Charles de Foucauld in 1904-1905


But he was plagued by an increasing conviction that he was needed elsewhere. Deep down in the south of Algeria, in an area called the Hoggar, there was a network of tribes called the Touareg. They had their own language. They were extremely violent and savage; they conducted lethal raids on each other’s villages, and practised slavery. But they were not such entrenched Muslims as the Arabs at Beni Abbes. There was more hope, in Charles’ eyes, of converting them. And they were certainly among the poorest and most abandoned of all God’s children. Charles was egged on by an officer who was his personal friend, Colonel Laperrine. Years ago, they had been junior officers together. Laperrine was close by, so his advice was more cogent than anyone else’s. There was also the fact that the French were engaged, at this time (having won what they saw as the necessary battles) in a peace mission, attempting to befriend the native tribes. Not unlike the efforts of the present-day troops in Afghanistan: winning over the locals. The generals were doing this with a political aim, but Charles’ intentions were exclusively spiritual.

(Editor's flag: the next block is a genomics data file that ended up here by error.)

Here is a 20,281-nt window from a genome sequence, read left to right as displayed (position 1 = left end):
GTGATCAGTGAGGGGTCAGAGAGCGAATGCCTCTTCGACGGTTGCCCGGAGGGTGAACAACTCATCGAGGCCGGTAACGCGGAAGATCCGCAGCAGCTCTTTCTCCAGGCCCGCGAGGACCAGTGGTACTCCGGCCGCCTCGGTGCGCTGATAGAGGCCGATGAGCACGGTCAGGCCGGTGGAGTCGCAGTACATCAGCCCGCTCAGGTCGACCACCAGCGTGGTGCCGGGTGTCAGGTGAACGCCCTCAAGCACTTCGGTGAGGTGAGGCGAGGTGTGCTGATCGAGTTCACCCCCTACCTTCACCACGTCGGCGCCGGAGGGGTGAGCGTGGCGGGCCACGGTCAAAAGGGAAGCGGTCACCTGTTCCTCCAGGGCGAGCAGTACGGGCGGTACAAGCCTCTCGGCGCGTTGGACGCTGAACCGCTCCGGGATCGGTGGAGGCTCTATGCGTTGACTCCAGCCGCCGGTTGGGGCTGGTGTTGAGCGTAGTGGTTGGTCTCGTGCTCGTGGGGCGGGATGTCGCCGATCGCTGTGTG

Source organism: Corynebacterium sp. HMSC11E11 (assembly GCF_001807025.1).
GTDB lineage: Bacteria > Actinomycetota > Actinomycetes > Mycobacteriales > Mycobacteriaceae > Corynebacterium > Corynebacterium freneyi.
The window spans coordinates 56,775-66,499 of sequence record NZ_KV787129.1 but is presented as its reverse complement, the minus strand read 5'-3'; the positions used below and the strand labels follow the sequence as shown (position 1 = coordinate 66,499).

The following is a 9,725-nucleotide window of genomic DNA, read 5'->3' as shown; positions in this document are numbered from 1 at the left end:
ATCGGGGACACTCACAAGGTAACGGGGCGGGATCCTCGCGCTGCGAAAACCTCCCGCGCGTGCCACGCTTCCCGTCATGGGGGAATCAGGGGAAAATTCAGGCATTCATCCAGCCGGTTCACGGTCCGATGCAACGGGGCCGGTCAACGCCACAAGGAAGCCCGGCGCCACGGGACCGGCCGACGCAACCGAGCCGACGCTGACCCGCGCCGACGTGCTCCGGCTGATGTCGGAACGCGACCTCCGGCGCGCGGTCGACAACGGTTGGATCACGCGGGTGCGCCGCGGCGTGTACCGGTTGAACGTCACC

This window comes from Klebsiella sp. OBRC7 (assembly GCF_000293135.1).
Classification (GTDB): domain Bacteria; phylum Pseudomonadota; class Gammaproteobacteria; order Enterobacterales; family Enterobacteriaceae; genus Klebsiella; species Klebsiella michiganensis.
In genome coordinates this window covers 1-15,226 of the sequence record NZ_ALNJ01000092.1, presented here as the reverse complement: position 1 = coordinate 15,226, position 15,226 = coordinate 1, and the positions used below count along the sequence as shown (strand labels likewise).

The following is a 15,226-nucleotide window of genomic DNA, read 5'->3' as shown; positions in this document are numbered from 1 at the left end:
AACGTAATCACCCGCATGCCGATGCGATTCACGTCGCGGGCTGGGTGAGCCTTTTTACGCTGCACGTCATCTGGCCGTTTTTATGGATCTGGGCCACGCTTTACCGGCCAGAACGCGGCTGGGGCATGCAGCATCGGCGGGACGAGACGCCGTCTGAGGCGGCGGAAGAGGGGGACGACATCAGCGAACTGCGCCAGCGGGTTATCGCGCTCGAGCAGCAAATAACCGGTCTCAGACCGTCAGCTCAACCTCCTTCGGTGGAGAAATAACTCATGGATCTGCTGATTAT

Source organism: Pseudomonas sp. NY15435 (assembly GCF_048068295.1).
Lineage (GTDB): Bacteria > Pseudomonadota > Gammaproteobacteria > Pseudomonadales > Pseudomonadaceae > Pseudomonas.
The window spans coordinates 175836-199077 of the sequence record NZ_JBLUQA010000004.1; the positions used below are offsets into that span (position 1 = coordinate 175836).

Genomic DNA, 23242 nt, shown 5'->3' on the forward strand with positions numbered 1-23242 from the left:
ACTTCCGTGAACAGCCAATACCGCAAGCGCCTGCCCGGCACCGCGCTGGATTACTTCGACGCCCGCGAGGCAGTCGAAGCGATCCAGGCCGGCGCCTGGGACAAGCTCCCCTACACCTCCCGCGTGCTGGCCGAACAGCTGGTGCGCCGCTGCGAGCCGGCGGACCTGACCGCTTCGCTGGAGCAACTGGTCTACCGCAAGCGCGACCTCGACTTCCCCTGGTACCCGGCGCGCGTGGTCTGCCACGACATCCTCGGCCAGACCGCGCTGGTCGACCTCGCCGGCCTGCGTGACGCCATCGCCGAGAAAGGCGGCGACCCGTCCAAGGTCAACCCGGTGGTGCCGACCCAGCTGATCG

Now remember, Charles was a monk, and always wanted to do the will of God, and this was in his eyes to be found in the commands of his superiors. So he wrote to the Bishop in charge of the Sahara, Guérin, and to his own spiritual director in Paris, Huvelin. Can I go ? Or should I stay where I am ? But the post was slow, and Laperrine was always there at his elbow. Military convoys would be leaving for the south, he said, on 6 September and 15 October, and Charles could take his pick. In the event both convoys left without him, because the war blazed up close by, and Charles had to look after the wounded and bless the graves of the dead troops. But this was only a temporary delay. On 13 January 1904 with the blessing of the bishop, he set off on his first visit to the Touaregs.